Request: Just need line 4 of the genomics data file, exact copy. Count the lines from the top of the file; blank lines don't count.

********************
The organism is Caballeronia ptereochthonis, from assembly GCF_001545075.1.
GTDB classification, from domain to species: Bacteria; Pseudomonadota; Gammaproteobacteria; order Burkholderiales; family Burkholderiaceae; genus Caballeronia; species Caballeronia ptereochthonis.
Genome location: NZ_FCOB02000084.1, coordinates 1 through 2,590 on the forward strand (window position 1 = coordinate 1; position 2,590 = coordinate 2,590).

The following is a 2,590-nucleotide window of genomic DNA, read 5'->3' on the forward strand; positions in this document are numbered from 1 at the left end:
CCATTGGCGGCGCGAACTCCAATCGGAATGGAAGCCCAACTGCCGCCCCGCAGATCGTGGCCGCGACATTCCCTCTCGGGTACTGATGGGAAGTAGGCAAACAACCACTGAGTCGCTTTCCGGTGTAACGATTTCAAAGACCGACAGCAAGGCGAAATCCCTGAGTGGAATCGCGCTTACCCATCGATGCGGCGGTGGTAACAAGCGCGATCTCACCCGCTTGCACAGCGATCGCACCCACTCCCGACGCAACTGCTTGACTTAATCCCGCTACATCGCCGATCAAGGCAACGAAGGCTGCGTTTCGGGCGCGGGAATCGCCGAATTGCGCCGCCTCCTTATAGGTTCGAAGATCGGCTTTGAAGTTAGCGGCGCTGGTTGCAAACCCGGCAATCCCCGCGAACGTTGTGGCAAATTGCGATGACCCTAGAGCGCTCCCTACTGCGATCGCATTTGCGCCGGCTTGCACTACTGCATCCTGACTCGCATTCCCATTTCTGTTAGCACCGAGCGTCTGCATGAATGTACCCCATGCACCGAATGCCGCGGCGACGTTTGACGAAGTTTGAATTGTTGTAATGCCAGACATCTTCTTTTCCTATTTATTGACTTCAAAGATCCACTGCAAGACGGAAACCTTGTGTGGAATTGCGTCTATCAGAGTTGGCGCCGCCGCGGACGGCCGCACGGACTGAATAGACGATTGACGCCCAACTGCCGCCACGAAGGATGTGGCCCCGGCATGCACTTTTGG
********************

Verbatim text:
The following is a 2,590-nucleotide window of genomic DNA, read 5'->3' on the forward strand; positions in this document are numbered from 1 at the left end: